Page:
Officials debate REG stamp issue

By Katrina Kelly

Although months have passed since the suspected illegal registration of more than 100 NIU students into spring 1988 classes using a fraudulent “REG” stamp, disagreement continues about the restoration of class credit and grades by the NIU Judicial Office in some of the registration cases.

In a memo last Wednesday to Judicial Office Director Larry Bolles and seven other NIU administrators, Sue Doederlein, assistant dean of the College of Liberal Arts and Sciences, states, “When the Judicial Office defined as a ‘sanction’ the forfeiture of academic credit, that office imposed a sanction that was not within its purview (authority).

“The granting and rescinding of credit is solely an academic prerogative and responsibility,” the memo continues.

Doederlein said faculty policy is the overriding policy in the illegal registration issue. “Faculty have initial authority and ultimate final authority over grades,” she said.

Bolles said each case was heard individually and the judicial office was “not issuing grades, but issuing sanctions” based on each student’s individual circumstances.

The sanctions imposed in some cases of illegal registration included the restoration of class credit, depending on the circumstances, Bolles said. “Just because people are identified (as illegally registered) doesn’t mean they are guilty,” he said.

A Sept. 1 memo from NIU Associate Provost Lou Jean Moyer to NIU deans states 113 cases of suspected fraudulent enrollment were handled by the Judicial Office.

Of these, 24 cases were dismissed for lack of evidence; 29 students pleaded guilty, lost credit for the class and did not appeal the sanction; 16 students pleaded not guilty, and 44 students pleaded guilty and appealed the sanction(s), the memo states.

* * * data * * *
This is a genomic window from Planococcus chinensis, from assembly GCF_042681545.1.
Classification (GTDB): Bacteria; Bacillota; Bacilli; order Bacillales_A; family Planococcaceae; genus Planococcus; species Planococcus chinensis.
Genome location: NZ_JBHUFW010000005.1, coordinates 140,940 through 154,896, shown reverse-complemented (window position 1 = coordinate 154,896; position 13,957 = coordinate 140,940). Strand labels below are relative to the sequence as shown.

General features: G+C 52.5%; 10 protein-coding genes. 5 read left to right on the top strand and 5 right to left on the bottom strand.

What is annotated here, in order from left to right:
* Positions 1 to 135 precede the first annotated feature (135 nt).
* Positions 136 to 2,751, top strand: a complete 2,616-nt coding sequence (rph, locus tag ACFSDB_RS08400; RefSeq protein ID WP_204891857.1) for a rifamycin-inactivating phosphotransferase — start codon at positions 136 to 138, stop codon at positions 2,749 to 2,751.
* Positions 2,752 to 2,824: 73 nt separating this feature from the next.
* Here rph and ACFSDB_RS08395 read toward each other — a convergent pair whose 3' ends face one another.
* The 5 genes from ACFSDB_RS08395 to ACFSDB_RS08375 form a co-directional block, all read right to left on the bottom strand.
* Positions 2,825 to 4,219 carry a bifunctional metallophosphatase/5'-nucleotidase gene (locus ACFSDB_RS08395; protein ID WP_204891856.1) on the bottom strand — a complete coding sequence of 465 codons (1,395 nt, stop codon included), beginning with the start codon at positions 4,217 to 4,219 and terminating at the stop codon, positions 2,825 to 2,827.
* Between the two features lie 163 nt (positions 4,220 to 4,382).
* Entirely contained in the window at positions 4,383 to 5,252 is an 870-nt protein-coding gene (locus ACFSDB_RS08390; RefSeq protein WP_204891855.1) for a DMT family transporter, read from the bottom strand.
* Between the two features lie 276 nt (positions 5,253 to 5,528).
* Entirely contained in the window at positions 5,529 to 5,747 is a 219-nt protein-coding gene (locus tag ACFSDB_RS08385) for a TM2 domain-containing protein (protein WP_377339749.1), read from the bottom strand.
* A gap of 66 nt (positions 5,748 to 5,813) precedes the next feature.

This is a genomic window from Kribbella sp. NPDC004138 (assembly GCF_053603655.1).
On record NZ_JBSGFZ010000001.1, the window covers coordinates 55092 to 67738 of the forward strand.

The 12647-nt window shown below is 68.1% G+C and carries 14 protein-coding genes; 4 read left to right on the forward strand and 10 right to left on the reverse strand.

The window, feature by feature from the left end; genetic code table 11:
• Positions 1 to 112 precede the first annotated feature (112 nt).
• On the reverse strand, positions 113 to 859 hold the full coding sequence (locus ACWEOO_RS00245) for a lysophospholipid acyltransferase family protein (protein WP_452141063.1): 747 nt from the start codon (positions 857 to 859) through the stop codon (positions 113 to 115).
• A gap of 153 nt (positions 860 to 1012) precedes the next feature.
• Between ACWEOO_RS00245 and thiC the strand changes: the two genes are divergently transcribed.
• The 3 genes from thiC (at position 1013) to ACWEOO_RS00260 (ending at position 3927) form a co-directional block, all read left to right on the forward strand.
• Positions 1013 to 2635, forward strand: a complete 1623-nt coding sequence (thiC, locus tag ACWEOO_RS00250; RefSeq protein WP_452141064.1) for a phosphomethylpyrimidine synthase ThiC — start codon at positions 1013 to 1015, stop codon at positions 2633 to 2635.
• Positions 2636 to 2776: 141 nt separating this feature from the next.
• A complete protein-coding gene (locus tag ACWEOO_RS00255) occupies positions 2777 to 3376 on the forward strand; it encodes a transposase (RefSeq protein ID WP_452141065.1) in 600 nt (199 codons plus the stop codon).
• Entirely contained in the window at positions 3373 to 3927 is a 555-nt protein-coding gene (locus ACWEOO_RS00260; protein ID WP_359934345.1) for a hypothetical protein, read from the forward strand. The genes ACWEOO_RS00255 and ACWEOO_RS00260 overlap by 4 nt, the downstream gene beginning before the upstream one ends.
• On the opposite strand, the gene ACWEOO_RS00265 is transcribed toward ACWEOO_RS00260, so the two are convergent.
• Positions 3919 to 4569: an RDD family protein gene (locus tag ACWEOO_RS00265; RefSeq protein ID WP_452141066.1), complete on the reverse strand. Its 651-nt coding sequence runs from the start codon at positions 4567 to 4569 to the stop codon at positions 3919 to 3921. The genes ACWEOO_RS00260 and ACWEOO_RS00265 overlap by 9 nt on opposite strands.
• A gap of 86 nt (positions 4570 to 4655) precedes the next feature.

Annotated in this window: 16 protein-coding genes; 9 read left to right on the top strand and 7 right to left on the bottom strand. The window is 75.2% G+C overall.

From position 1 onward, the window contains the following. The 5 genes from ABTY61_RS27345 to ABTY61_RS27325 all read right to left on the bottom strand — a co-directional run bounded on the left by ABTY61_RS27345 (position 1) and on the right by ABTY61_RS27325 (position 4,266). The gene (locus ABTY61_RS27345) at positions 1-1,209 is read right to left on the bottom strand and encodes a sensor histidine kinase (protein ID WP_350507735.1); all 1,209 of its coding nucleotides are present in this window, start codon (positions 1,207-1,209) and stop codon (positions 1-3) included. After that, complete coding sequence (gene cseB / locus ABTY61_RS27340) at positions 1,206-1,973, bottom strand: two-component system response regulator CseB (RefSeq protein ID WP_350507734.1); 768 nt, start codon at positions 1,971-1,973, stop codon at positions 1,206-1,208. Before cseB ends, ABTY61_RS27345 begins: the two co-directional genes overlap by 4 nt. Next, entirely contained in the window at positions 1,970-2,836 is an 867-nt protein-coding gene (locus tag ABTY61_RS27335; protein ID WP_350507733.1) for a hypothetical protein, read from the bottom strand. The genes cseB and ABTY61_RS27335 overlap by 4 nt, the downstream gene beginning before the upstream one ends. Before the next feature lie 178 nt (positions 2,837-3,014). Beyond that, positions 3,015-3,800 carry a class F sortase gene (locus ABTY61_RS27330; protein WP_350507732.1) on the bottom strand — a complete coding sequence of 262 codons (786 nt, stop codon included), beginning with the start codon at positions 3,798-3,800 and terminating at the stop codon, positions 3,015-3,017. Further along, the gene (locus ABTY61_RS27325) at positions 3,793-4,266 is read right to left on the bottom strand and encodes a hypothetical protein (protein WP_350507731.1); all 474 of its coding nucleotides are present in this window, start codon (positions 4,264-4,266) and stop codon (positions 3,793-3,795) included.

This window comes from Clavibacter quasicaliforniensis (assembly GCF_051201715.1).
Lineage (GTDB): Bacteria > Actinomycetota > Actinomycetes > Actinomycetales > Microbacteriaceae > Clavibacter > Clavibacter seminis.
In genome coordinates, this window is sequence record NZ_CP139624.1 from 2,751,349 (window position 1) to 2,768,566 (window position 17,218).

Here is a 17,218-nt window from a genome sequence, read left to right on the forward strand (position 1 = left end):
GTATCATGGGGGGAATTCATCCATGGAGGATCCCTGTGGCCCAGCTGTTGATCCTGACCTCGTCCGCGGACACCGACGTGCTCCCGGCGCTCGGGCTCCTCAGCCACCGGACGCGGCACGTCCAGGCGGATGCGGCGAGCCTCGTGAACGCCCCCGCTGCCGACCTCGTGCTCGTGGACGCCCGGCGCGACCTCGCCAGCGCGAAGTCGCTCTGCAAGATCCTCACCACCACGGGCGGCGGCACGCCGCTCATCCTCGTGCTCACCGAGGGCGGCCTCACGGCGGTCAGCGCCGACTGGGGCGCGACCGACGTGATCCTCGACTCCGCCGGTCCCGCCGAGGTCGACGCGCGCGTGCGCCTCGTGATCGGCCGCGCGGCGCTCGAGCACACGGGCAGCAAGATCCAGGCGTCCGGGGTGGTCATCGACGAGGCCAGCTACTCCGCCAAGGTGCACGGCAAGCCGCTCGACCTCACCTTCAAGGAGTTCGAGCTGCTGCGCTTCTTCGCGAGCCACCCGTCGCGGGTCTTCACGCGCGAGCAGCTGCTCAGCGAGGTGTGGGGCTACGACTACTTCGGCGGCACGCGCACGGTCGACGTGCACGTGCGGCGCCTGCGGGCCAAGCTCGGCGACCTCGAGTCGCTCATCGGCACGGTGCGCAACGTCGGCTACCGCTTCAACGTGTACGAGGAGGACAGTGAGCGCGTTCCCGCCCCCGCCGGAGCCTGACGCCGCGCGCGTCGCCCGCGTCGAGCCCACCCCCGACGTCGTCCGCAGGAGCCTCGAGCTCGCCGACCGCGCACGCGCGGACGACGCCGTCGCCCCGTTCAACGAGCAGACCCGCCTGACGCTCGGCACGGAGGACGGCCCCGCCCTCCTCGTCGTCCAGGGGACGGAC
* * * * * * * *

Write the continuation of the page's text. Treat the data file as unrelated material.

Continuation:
“It is now important to complete the hearings, process the sanctions, and most importantly, to establish a process that wil be in place in the event a similar situation arises in the future,” Moyer stated in the memo.

Bolles called the illegal registration issue “a problem that doesn’t fit in any system.

“There is probably a better way to handle it (cases of illegal registration). At the time, this was the best way to do it,” he said.

NIU communications studies Professor Charles Larson had considered filing a class action lawsuit against NIU in protest of the Judicial Office actions.

NIU Student Regent Nick Valadez said, “I will resist any effort by Larson to reduce the grade or delete credit for students found innocent (by the NIU judicial process).

“There are situations where the NIU judicial process supercedes what (grade) the instructor may give for a course. Nowhere does it say a teacher may decide who is (registered) in a class.

“I don’t think Larson has a gripe. His responsibility is to teach, not to decide who registered correctly,” Valadez said.

An attorney representing the University Professionals of Illinois union, which had unanimously recommended to support the filing of the lawsuit, later advised Larson to pursue his complaint through the NIU faculty grievance process.